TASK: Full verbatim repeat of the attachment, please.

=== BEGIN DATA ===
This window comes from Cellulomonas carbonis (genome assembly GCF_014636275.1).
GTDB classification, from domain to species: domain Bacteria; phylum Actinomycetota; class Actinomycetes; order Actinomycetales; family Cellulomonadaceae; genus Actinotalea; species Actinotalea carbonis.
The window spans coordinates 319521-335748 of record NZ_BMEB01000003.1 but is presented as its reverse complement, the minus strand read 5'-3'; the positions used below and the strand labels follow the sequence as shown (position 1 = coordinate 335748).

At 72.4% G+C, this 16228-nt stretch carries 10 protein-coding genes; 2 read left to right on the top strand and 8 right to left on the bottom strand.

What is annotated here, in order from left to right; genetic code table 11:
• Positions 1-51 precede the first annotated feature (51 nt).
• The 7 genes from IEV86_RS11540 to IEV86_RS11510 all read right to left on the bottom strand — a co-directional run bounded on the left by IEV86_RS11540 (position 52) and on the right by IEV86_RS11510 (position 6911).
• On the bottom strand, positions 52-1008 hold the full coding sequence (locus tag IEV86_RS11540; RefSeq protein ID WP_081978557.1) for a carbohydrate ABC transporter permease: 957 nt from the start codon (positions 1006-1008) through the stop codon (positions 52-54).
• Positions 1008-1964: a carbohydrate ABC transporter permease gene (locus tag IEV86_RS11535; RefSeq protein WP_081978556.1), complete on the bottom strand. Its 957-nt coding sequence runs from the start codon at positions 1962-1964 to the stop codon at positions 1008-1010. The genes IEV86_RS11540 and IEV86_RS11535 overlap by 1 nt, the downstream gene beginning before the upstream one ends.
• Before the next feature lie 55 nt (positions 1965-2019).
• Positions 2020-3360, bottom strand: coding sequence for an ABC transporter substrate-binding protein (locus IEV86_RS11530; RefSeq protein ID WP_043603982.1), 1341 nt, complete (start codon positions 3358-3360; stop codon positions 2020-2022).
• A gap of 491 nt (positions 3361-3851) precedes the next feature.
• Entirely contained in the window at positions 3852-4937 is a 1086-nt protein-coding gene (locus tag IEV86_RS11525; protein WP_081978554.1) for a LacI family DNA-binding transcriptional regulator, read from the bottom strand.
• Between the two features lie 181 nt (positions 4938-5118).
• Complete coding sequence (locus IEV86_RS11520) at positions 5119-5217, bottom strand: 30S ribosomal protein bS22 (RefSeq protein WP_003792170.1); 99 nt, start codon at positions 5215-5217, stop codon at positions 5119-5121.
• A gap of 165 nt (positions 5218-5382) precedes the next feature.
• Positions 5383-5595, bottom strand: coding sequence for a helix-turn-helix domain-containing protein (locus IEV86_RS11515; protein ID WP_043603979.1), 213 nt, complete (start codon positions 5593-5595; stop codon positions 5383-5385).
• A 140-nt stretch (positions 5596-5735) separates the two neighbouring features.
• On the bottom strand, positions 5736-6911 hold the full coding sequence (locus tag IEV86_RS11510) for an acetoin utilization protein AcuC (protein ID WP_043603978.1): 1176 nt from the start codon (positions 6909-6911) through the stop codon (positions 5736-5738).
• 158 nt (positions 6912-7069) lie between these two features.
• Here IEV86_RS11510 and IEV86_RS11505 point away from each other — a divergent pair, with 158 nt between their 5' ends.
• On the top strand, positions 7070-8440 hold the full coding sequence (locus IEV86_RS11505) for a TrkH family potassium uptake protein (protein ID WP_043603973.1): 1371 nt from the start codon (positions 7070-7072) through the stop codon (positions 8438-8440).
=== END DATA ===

This window comes from Cellulomonas carbonis (genome assembly GCF_014636275.1).
GTDB classification, from domain to species: domain Bacteria; phylum Actinomycetota; class Actinomycetes; order Actinomycetales; family Cellulomonadaceae; genus Actinotalea; species Actinotalea carbonis.
The window spans coordinates 319521-335748 of record NZ_BMEB01000003.1 but is presented as its reverse complement, the minus strand read 5'-3'; the positions used below and the strand labels follow the sequence as shown (position 1 = coordinate 335748).

At 72.4% G+C, this 16228-nt stretch carries 10 protein-coding genes; 2 read left to right on the top strand and 8 right to left on the bottom strand.

What is annotated here, in order from left to right; genetic code table 11:
• Positions 1-51 precede the first annotated feature (51 nt).
• The 7 genes from IEV86_RS11540 to IEV86_RS11510 all read right to left on the bottom strand — a co-directional run bounded on the left by IEV86_RS11540 (position 52) and on the right by IEV86_RS11510 (position 6911).
• On the bottom strand, positions 52-1008 hold the full coding sequence (locus tag IEV86_RS11540; RefSeq protein ID WP_081978557.1) for a carbohydrate ABC transporter permease: 957 nt from the start codon (positions 1006-1008) through the stop codon (positions 52-54).
• Positions 1008-1964: a carbohydrate ABC transporter permease gene (locus tag IEV86_RS11535; RefSeq protein WP_081978556.1), complete on the bottom strand. Its 957-nt coding sequence runs from the start codon at positions 1962-1964 to the stop codon at positions 1008-1010. The genes IEV86_RS11540 and IEV86_RS11535 overlap by 1 nt, the downstream gene beginning before the upstream one ends.
• Before the next feature lie 55 nt (positions 1965-2019).
• Positions 2020-3360, bottom strand: coding sequence for an ABC transporter substrate-binding protein (locus IEV86_RS11530; RefSeq protein ID WP_043603982.1), 1341 nt, complete (start codon positions 3358-3360; stop codon positions 2020-2022).
• A gap of 491 nt (positions 3361-3851) precedes the next feature.
• Entirely contained in the window at positions 3852-4937 is a 1086-nt protein-coding gene (locus tag IEV86_RS11525; protein WP_081978554.1) for a LacI family DNA-binding transcriptional regulator, read from the bottom strand.
• Between the two features lie 181 nt (positions 4938-5118).
• Complete coding sequence (locus IEV86_RS11520) at positions 5119-5217, bottom strand: 30S ribosomal protein bS22 (RefSeq protein WP_003792170.1); 99 nt, start codon at positions 5215-5217, stop codon at positions 5119-5121.
• A gap of 165 nt (positions 5218-5382) precedes the next feature.
• Positions 5383-5595, bottom strand: coding sequence for a helix-turn-helix domain-containing protein (locus IEV86_RS11515; protein ID WP_043603979.1), 213 nt, complete (start codon positions 5593-5595; stop codon positions 5383-5385).
• A 140-nt stretch (positions 5596-5735) separates the two neighbouring features.
• On the bottom strand, positions 5736-6911 hold the full coding sequence (locus tag IEV86_RS11510) for an acetoin utilization protein AcuC (protein ID WP_043603978.1): 1176 nt from the start codon (positions 6909-6911) through the stop codon (positions 5736-5738).
• 158 nt (positions 6912-7069) lie between these two features.
• Here IEV86_RS11510 and IEV86_RS11505 point away from each other — a divergent pair, with 158 nt between their 5' ends.
• On the top strand, positions 7070-8440 hold the full coding sequence (locus IEV86_RS11505) for a TrkH family potassium uptake protein (protein ID WP_043603973.1): 1371 nt from the start codon (positions 7070-7072) through the stop codon (positions 8438-8440).